Ted Howard, who also works at Microsoft, wrote about me recently – I'm tucked in between posts on how much he hates Southwest Airlines, how much he hates Spokane, and how much he hates presidential signing statements. I hope there's no pattern here.
Kim Cameron is way, way too prolific of a blogger. I don't see how he can possibly find the time to read all the blogs he reads, write all the posts he posts, and still do his job as an architect.
I wonder if he just has a technology assistance team like BillG that is posting to his blog. Maybe if I had confidence about the identity of the real-world entity publishing entries on his blog, then I would know.
If you want to be overloaded with highbrow thoughts and debates on identity, head over to Kim's blog.
That's pretty funny. Truth is, I have a bunch of friends who send me links to posts I should read, and I make time to read them. When I've finished, I have a pretty good handle on what's happening.
So my “technology assistance team” comes from across the industry, which has really expanded my thinking.
But I'd prefer to call them a blogging community. And I try to channel this back to this community.
I'd put Ted's question about how I find time to blog and do my job as an architect somewhat differently than he does. There are all kinds of architects, who contribute in all kinds of ways. But to me the most important thing an architect can do is see very clearly what needs to be built. It's not that hard to come up with an idea that could be built. But I'm talking about something different: what needs to be built depends on understanding the objective factors that allow you to tap into some kind of historical inevitability. That's a high bar, but when you are talking about hundreds or thousands of person years, you need a high bar.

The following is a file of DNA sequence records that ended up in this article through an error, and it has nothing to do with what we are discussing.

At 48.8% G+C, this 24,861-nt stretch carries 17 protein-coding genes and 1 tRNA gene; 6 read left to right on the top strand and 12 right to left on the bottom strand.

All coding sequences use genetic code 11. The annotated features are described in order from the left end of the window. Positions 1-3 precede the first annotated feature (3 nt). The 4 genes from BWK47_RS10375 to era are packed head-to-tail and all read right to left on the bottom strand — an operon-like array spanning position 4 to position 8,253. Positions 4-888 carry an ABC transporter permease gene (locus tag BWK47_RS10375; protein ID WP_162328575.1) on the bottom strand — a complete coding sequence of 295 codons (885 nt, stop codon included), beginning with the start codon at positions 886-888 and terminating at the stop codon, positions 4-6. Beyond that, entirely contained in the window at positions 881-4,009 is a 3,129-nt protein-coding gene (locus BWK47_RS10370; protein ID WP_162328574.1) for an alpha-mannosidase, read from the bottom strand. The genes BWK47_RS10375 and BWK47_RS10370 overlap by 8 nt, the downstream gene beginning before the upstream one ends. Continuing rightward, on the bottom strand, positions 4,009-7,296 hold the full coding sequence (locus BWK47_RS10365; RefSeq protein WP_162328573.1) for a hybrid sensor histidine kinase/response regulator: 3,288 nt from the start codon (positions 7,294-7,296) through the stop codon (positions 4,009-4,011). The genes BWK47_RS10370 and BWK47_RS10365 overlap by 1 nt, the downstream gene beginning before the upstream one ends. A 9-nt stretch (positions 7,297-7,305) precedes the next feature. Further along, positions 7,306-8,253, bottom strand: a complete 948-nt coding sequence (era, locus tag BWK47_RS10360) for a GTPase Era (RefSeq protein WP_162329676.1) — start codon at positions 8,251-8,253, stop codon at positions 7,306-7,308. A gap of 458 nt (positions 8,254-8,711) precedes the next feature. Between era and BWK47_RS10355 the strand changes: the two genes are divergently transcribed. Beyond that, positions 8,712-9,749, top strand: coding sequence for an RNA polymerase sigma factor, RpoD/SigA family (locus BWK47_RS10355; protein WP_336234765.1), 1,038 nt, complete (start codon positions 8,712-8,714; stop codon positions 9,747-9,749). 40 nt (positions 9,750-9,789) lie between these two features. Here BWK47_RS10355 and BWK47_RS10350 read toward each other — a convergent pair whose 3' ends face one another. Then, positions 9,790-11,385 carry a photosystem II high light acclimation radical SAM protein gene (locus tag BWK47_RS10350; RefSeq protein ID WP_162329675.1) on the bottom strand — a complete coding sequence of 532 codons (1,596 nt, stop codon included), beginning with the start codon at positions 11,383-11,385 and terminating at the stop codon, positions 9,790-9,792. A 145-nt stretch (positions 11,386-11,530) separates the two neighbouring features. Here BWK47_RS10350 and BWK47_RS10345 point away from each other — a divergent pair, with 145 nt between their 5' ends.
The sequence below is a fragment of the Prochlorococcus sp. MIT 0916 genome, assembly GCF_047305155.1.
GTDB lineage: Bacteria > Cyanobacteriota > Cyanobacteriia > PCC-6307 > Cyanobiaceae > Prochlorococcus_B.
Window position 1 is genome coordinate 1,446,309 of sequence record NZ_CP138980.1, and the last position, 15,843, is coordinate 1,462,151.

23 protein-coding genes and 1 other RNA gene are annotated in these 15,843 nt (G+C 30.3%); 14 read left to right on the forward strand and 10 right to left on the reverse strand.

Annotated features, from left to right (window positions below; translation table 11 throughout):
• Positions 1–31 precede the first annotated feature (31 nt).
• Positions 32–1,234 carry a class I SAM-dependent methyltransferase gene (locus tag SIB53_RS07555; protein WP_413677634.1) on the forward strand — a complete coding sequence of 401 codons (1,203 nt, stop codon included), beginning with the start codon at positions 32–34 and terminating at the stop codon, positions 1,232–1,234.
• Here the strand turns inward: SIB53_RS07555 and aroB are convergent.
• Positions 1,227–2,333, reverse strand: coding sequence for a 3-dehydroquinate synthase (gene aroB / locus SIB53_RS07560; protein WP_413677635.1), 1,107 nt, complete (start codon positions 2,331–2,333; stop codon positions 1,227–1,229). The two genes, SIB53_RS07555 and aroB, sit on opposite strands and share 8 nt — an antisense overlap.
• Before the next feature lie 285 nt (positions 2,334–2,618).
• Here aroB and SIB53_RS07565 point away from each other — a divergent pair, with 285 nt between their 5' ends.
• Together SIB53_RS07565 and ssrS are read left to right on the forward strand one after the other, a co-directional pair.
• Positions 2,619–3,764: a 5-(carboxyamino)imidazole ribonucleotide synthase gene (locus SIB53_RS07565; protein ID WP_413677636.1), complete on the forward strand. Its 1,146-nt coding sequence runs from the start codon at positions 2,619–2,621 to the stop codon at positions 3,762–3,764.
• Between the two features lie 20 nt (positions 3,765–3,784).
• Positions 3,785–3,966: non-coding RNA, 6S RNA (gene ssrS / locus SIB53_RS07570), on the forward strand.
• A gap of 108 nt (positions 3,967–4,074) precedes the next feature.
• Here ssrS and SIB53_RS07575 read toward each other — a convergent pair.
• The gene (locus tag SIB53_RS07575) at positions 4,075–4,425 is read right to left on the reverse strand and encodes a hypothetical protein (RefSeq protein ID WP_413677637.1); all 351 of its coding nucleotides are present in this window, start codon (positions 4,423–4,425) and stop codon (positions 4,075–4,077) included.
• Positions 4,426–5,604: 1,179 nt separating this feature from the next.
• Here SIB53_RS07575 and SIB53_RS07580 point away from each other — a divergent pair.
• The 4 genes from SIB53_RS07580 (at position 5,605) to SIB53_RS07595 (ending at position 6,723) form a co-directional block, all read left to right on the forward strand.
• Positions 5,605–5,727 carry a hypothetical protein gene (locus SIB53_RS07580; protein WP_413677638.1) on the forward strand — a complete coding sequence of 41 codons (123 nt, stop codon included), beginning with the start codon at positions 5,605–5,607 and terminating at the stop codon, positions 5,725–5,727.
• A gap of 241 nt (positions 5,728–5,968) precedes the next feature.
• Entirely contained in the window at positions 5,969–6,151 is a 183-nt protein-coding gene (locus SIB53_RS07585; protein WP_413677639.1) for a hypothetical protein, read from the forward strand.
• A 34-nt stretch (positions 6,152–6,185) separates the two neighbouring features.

I don't think you reach this bar by cutting yourself off and meditating – as healthy as meditation may be. Nor do I think you do it by working on technical minutae from morning to night – even if I might find that more relaxing.
You have to “get out” and see what's happening. You have to put your ear to the ground. You have to feel the pulse of the world.
For me the blogosphere is “essence of pulse”. It makes me question everything. What I've done right; what I've done wrong. What I've just assumed was true, or assumed that others thought.
If you look at Cardspace and Information Cards, my work on the laws of identity was effectively architectural work on the principles of the design, even though it was done in the blogosphere.
Identity represents a central problem of computer science – a complex problem which doesn't have a simple “algorithmic” solution. To understand it deeply, you need to understand every side of it. You need to “integrate the tangents”. What better way than to share your thinking widely and have others help you figure out what is wrong and missing – both from your theory or your presentation.
So there you go – more highbrow thoughts, I fear. Of course, let me point out one more time that I'm happy for this blog to be “the hair on the end of the long tail”. I couldn't help thinking it was a clerical error when CNET named it one of the top 100 technology blogs. Identityblog is super specialized. So one man's highbrow might be another's Iggy Pop. To me they're the same thing, and furthermore, I don't really care. I just do my thing.